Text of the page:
New Mexico State University will host the 24th annual Environmental Design Contest, where hundreds of students from around the world have the opportunity to showcase their original designs for solutions to real-world problems.
NMSU’s WERC, a Consortium for Environmental Education and Technology Development, will host the contest from April 6 to 9. This event brings together government, private sector and academia in an effort to develop technological solutions to environmental challenges. Students have the opportunity to choose from five different tasks that focus on different environmental problems.
The first task is to identify a real-life environmental, energy or water-related issue and the market for the solution to this issue. The students will design and demonstrate the proposed solution, and discuss the advantages and disadvantages of the solution versus current technologies and other possible approaches.
The objective of the drinking water stabilization task is to find the best fortification for desalted water, most commonly obtained from reverse osmosis processes. Students must identify minerals that would improve taste and prevent the water from leaching minerals from the skeletal system. Students must also review nutritional requirements for people and livestock, and address the additional benefit of protecting the water distribution system from corrosion.
In the third task, students must develop a novel system for maximum power point tracking for solar energy and demonstrate its cost effectiveness by measuring the additional power generation versus the cost of the components and the power required for operation. Students must quantify the difference in power generation with and without the solar tracking device, and conduct a lifecycle cost analysis of the solar system with and without the tracking device.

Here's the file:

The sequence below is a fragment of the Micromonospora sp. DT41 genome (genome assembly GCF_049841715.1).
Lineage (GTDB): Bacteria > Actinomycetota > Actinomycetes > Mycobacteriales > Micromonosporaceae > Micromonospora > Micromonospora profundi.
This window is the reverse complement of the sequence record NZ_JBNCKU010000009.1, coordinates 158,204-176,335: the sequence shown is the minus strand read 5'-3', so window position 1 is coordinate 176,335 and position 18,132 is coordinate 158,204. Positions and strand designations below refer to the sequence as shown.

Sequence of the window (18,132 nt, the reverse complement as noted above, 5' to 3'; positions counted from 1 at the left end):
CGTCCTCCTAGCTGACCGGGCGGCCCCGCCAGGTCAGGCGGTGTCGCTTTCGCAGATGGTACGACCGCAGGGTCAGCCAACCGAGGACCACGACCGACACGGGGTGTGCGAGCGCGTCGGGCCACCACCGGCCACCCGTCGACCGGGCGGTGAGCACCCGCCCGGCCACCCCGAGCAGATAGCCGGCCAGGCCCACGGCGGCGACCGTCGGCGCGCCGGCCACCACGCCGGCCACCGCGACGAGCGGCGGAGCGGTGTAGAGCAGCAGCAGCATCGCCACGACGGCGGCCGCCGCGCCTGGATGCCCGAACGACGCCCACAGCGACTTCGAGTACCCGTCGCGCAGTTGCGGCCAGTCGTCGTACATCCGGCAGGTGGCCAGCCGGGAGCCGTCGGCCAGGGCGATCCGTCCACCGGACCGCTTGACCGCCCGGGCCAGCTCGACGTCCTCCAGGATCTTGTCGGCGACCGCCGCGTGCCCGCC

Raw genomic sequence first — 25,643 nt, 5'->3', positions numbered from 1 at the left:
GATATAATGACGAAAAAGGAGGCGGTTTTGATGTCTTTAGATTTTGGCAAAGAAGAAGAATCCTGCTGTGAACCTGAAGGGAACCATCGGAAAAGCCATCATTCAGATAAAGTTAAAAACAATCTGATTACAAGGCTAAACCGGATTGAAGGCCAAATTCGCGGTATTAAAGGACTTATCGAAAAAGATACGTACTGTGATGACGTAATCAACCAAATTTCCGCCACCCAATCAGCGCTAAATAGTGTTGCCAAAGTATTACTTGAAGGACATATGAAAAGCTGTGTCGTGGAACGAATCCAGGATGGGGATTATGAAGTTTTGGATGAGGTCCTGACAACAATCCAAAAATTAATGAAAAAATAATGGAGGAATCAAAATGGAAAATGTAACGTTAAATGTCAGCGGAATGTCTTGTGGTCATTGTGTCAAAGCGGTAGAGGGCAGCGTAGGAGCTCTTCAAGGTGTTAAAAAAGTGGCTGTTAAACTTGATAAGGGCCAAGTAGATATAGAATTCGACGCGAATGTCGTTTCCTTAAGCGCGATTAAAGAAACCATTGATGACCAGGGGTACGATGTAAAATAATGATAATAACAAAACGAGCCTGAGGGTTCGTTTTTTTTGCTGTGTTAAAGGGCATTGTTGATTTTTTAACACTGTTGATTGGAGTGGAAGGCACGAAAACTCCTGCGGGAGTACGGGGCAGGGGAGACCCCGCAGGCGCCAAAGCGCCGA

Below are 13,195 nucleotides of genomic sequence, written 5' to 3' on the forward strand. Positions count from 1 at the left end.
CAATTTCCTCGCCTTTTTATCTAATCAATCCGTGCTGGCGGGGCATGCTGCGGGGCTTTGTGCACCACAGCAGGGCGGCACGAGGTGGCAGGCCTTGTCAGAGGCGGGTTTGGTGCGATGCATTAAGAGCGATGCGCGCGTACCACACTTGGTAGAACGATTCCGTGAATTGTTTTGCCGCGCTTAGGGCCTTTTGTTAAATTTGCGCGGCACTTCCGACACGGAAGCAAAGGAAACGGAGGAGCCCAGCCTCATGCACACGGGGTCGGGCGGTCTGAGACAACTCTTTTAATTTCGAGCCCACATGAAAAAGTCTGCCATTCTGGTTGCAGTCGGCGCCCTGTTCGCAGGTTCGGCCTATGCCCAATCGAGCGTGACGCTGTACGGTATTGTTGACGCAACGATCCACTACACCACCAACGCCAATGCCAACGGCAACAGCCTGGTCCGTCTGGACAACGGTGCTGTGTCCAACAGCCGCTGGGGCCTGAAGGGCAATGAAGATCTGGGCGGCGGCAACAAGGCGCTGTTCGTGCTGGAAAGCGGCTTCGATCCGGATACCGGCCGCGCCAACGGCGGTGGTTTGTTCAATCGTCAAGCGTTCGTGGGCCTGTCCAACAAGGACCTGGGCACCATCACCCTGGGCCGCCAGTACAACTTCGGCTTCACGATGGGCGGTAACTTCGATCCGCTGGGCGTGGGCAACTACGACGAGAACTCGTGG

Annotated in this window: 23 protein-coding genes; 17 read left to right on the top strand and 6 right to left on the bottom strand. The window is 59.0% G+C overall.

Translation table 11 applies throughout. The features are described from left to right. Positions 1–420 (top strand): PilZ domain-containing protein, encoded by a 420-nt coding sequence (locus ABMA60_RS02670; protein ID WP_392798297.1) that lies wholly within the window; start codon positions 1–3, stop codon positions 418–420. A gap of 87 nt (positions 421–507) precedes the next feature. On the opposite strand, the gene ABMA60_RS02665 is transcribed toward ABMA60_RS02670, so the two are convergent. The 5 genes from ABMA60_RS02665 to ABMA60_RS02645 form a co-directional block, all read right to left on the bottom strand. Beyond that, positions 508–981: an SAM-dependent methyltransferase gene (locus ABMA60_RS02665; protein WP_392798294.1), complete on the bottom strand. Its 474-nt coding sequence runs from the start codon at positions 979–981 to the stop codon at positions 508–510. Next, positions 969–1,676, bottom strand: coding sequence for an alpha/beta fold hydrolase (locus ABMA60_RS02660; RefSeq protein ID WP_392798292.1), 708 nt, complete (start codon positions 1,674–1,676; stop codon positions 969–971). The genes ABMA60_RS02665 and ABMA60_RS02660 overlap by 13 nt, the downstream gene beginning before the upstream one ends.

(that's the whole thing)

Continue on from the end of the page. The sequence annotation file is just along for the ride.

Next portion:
Students will design a low-cost, low-energy and safe solar brine concentrator as the fourth task. Participants will design and test the process, using easily obtained materials for collecting and processing salt water to produce agricultural-grade salts.
The final task is to design and develop floating solar cells that continue to float and do not get trapped in tailing storage facilities during mining operations. Teams must compare and quantify the advantages of their proposed system with existing systems and conduct a lifecycle cost analysis for implementation of the proposed system.
Twenty universities from around the country will participate in this year’s contest including California Polytechnic State University (Pomona and San Luis Obispo), Louisiana State University, Montana Tech of the University of Montana, Northern Arizona University, Ohio University, Purdue University, Roger Williams University, University of Arkansas, University of Idaho, University of Maryland and the University of New Hampshire.
Several of these universities use the contest as part of their capstone design courses. After the contest, WERC provides students with the judges’ feedback, which has become an important part of accreditation through ABET, a certification agency for academic programs in the disciplines of applied science, computing, engineering and engineering technology.
For more information on the Environmental Design Contest, visit http://www.ieenmsu.com/werc-2/design-contest-2014/ or contact program coordinator Barbara Valdez at 575-646-7821 or via email firstname.lastname@example.org.